This being the case, it is futile to try to shift the cost of the war in Vietnam to future generations of taxpayers. They will be poorer because of it than they would otherwise have been, if only be­cause they will fail to inherit the capital goods that might other­wise have been produced with the labor, existing capital goods, and materials devoted to Vietnam. In­cidentally, this is equally true of all “foreign aid” that consists of outright gifts and loans made on terms that do not cover in full the debt service and repayment of principal in money equal in pur­chasing power to the sums lent. It is also true of all domestic malin­vestments by governments in proj­ects that cannot recover all their open and hidden costs.

Both Methods Tried

The method the United States has used to finance its wars in this century has been mixed. To a limited degree, it has taken pur­chasing power from the citizenry by taxation and by the noninflationary sale of bonds paid for by genuine saving of funds that otherwise would have been spent on consumers’ goods or invested directly or indirectly in capital goods. This source, however, has been a mere drop in the bucket.

The major source has been a thinly disguised printing of mon­ey. There has been nothing as blatant — or as naive — as the printing of Continentals or Green­backs. There are more subtle ways, especially since the United States abandoned commodity money. When citizens cannot freely ex­change bank notes for gold, they can do nothing effective to prevent the Treasury and the “Fed” from forcing the commercial banks to “buy” engraved pieces of paper for which they “pay” with a cred­it against which the government can write checks. Then, since the “Fed” by law accepts these pieces of paper as collateral for loans, they can create additional “re­serves” by depositing them and thus prepare themselves to create more deposits.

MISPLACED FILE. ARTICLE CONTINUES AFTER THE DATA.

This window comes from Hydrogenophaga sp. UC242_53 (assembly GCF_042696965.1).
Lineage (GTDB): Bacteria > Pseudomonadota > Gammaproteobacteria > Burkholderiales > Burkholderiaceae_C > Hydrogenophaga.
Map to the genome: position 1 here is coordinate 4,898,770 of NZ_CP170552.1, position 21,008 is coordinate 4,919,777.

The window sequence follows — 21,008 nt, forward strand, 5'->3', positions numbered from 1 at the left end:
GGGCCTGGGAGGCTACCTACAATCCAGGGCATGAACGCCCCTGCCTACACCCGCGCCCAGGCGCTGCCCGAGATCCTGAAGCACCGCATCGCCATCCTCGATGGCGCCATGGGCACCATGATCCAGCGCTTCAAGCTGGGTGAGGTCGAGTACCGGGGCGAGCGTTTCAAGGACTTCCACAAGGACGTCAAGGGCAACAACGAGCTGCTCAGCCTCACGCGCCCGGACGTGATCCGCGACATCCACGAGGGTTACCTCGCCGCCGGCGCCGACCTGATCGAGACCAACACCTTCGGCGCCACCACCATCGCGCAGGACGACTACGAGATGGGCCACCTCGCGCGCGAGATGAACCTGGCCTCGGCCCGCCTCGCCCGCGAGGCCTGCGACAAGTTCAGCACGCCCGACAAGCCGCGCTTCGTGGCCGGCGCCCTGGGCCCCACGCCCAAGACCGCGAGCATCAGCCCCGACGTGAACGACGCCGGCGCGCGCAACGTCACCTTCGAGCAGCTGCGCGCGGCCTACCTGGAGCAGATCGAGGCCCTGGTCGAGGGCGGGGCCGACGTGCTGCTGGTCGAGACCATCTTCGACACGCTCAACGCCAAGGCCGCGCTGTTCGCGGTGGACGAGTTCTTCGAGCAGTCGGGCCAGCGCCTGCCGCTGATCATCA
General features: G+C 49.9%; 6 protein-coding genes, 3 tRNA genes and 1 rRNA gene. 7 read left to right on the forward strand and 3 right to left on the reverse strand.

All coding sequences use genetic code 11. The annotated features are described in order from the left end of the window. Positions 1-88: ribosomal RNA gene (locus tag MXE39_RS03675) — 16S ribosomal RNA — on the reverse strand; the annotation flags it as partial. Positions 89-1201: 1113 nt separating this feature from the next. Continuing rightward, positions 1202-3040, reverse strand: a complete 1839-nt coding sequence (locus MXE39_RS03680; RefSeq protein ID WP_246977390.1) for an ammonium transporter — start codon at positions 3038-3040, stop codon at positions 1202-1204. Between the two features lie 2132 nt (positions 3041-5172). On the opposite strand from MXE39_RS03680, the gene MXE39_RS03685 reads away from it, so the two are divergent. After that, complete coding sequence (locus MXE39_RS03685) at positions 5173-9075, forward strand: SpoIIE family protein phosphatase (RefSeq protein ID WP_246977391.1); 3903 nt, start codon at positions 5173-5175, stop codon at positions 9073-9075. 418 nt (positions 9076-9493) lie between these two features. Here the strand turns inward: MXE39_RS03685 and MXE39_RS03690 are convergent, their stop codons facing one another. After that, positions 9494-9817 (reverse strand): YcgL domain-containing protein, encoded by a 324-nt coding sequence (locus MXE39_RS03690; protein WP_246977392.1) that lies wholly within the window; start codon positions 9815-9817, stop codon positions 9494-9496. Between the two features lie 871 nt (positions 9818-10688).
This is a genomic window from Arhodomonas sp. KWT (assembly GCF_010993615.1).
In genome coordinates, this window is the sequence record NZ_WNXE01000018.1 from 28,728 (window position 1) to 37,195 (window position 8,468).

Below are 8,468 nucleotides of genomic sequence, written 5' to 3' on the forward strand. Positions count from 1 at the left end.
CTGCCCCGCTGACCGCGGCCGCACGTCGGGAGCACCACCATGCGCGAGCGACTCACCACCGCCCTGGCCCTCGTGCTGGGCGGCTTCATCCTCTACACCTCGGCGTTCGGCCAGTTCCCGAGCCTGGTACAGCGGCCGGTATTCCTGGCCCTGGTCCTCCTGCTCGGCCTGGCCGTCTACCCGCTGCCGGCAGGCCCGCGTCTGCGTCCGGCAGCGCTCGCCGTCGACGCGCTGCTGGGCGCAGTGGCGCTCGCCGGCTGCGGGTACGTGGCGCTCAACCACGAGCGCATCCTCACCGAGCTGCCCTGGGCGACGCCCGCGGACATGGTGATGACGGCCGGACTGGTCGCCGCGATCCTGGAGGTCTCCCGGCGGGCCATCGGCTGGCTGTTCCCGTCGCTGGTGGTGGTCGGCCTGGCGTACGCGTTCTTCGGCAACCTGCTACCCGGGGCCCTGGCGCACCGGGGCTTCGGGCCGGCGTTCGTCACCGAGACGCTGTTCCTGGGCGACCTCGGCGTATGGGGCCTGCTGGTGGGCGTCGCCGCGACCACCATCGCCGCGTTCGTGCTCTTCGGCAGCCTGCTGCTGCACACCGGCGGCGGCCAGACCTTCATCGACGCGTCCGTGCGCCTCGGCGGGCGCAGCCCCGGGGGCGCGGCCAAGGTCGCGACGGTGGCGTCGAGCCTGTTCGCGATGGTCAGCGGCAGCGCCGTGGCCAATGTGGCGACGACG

Artificial Prosperity

Meanwhile, the civilian popula­tion, and particularly the portion engaged in the “war effort,” en­joys prosperity. This prosperity amount to little but the possession of a lot of unspendable dollars.This prosperity, in fact, amounts to little but the possession of a lot of unspendable dollars, or dollars that can only be spent for certain available items —mostly luxuries. In World War I, bricklayers and foundry workers labored in pure silk shirts, since they were about the only consum­ers’ good not in short supply. In World War II the “real” money was ration points, and dollars were not good for much except un­known brands of cigarettes, for which people stood in line for hours, plus whatever they could promote in the black market. The real cost of wars is paid for cur­rently as they are fought by go­ing without the normal civilian goods that cannot be produced at all, or at least not in the quanti­ties wanted. Not even General Motors executives could get 1944 Cadillacs or Buicks nor Chrysler employees 1943 Plymouths, no matter the size of their paper dol­lar pay checks.

The legacy of this mode of fi­nancing a war we all know. It is our 431/4 cent current dollar. Granted, war financing is not the sole cause of the loss of pur­chasing power of the dollar. Other nonproductive, deficit-financed government expenditures have contributed to the erosion; to what extent is uncertain. But if that had been all, and had we not spent more than $110 billion in “foreign aid” since 1945, we might today have a 90 cent or a 75 cent dollar.

Inequalities Abound